Three Riverhead school building projects net $905,000 savings

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09/10/2014 11:12 AM |
Larry Salvesen of (Credit: Jen Nuzzo)

Larry Salvesen of BBS Architects speaks before the Riverhead school board Tuesday night. (Credit: Jen Nuzzo)

The Riverhead School District is saving unused funds from completed elementary school renovation projects for potential cost overruns when construction begins later this year at Pulaski Street School and Roanoke Avenue Elementary School, the district’s oldest buildings. 

“It’s a tight budget and we’re trying to get the work done at an affordable price,” Superintendent Nancy Carney said. “We’re pleased with the outcome so far and can’t wait until it all comes to fruition.”

Larry Salvesen of BBS Architects in Patchogue and Steve Brugge of Triton Construction in Garden City — the companies working on the district’s $78 million capital improvement bond project approved by voters in 2011 — updated the school board Tuesday night about the districtwide construction plan.

Mr. Brugge said building permits for Pulaski have been secured and he expects to receive building permit approvals for Roanoke within a few weeks.

Capital improvements at Aquebogue, Riley and Phillips were completed last year. Construction at the high school and middle school is currently underway and is scheduled to be completed — along with Pulaski and Roanoke — in fall 2015.

Mr. Brugge said renovation projects at Pulaski include a new kitchen and converting the locker room into classroom space. A four-story addition is slated for Roanoke, he said.

Aquebogue’s final construction cost of about $3.26 million was under budget by nearly $544,920, Ms. Carney said in an email. Riley’s budget came in under $367,000, for a total budget of nearly $5.3 million, she said.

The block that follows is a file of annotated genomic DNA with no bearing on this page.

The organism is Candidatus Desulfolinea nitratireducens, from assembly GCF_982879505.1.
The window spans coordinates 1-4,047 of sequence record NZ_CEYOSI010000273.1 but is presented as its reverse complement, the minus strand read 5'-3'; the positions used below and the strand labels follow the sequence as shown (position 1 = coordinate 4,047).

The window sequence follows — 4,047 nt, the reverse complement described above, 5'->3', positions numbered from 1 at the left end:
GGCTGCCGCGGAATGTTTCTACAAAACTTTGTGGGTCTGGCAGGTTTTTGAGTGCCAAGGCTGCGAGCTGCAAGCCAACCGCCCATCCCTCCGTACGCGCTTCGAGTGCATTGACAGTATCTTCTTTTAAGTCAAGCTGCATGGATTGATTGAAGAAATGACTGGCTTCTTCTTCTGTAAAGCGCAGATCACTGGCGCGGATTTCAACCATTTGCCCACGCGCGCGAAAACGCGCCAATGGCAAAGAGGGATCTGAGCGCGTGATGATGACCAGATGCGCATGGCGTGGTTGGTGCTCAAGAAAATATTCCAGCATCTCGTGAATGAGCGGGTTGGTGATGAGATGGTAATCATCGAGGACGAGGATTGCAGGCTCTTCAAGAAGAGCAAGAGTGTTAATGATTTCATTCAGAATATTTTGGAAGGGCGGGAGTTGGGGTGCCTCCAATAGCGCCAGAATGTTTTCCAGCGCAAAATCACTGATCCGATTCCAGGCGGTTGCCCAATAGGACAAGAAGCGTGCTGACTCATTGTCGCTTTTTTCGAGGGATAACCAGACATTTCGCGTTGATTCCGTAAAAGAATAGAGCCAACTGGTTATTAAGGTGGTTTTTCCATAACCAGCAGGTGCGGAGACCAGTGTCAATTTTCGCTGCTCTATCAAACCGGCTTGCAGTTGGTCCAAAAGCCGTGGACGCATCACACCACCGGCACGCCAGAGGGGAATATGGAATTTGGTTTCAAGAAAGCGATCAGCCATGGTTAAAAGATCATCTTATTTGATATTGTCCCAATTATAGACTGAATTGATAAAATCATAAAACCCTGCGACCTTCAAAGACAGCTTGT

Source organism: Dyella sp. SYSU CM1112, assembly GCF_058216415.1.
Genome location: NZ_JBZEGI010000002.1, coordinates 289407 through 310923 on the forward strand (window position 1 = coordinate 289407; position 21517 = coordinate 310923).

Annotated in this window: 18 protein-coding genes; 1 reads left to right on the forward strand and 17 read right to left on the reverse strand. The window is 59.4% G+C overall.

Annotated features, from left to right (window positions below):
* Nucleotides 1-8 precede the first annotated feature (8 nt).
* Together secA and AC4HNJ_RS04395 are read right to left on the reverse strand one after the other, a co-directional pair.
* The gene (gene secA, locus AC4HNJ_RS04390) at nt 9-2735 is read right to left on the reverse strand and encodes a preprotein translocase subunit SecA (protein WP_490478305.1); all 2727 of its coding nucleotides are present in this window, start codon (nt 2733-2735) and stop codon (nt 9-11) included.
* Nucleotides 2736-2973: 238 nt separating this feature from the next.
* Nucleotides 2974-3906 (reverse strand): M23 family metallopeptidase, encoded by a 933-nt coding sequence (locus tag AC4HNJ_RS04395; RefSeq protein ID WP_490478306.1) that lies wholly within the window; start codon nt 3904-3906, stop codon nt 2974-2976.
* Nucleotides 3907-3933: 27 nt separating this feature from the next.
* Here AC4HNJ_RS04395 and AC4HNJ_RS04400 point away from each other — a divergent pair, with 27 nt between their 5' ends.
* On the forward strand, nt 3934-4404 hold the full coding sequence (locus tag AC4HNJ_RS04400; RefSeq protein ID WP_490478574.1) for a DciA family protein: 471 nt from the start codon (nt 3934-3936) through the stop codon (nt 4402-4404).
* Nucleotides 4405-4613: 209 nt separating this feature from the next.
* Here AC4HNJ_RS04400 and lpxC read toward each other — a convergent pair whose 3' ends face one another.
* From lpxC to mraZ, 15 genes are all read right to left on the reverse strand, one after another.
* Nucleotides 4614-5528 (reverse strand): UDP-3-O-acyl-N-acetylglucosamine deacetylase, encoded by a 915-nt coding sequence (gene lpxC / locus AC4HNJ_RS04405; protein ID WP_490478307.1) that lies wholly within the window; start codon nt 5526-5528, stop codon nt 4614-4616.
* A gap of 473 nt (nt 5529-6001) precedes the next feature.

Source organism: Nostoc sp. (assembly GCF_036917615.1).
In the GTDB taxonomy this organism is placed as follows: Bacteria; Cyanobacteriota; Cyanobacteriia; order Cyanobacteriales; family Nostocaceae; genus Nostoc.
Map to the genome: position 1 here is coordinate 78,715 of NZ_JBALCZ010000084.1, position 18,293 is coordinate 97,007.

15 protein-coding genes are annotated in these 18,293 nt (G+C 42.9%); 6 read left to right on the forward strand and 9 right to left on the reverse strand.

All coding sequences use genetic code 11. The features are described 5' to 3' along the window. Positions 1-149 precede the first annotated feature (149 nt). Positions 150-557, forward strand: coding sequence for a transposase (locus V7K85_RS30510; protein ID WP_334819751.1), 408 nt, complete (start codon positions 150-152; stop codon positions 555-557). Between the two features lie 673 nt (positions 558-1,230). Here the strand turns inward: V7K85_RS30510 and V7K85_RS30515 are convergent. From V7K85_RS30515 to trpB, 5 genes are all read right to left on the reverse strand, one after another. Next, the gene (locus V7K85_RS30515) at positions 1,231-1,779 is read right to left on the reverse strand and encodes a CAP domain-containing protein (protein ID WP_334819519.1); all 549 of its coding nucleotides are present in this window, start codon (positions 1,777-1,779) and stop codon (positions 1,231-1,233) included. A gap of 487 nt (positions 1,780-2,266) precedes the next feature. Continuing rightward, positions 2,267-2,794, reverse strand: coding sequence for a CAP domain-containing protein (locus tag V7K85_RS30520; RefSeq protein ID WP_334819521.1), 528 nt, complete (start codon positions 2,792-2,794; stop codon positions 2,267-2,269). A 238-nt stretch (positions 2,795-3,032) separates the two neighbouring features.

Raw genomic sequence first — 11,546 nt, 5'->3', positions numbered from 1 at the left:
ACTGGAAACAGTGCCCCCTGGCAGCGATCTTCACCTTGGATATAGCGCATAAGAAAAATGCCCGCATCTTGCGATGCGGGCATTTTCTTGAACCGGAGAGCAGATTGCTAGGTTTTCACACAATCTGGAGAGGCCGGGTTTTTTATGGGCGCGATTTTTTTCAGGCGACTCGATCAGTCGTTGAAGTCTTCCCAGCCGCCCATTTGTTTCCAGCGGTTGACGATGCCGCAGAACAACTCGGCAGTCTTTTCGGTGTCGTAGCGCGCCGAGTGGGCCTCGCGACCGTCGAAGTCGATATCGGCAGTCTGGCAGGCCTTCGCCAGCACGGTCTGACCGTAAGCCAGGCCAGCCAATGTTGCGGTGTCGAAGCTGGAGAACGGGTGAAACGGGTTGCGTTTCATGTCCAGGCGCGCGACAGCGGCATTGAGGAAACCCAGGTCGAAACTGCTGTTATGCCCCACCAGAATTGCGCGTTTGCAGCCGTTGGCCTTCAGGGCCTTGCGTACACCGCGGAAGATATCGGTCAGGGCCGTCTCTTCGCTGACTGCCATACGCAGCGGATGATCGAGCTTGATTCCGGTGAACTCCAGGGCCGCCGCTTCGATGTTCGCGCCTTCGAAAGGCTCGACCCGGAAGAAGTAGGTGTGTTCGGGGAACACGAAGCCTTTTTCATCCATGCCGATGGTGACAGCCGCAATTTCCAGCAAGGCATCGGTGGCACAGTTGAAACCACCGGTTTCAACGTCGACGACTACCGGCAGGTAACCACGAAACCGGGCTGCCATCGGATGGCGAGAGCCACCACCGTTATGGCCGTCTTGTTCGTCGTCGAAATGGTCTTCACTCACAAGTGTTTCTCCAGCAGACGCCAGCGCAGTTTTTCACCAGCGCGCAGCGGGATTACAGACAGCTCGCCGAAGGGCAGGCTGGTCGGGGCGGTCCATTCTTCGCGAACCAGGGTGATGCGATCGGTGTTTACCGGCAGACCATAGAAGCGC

Ms. Carney said the district realized savings because most construction costs came in lower than originally anticipated.

Although the Phillips project went over its original $4 million budget by about $7,000, the net surplus from the other finished projects totals nearly $905,000, she said.

“As projects finish, money that can be released from contingency is reallocated to other buildings,” she said. “This way we ensure that the full authorized bond is spent properly.”

Ms. Carney said the high school’s nearly $34.28 million construction budget has a $1.38 million contingency; the middle school’s $16.69 million budget has a nearly $700,000 contingency; Pulaski’s $7.88 million budget has a roughly $330,000 contingency; and Roanoke’s $7.79 million budget has about a $331,000 contingency.

At Tuesday night’s meeting, Mr. Brugge said the district is “sitting very well” with its capital improvement budget.

“The board has only authorized about $600,000 in change orders in total for the bond referendum and we have a little over $3 million set aside,” he said.

School board president Greg Meyer said Tuesday’s presentation was requested after concerns were raised at the Aug. 26 meeting over a change order involving additional costs to purchase a “floor moisture mitigation product” for the high school’s new fitness room.

School board member Amelia Lantz questioned why the contractor didn’t foresee the problem prior to drafting the project.

“We live on Long Island — moisture is a given thing,” she said. “How come that wasn’t on your radar prior to the change order?”

Mr. Salvesen said the district is better off using contingency funds for those types of projects instead of adding the costs into a proposal.

“It’s not something that you’d want to buy unless you have to buy it,” he said. “If you had built that cost into the bid you could take it back, but the contractor gets to keep his overhead and profit on it — and you’d lose a little bit of money.

“It’s unpredictable,” he added. “That’s part of the reason why you have those contingency funds. They’re there in case something like that does arise.”

Approximately $2.2 million of the overall construction project is being paid for through the district’s repair reserve fund. In 2011, voters approved a referendum to establish a repair-reserve fund of up to $5 million to pay for infrastructure upgrades.

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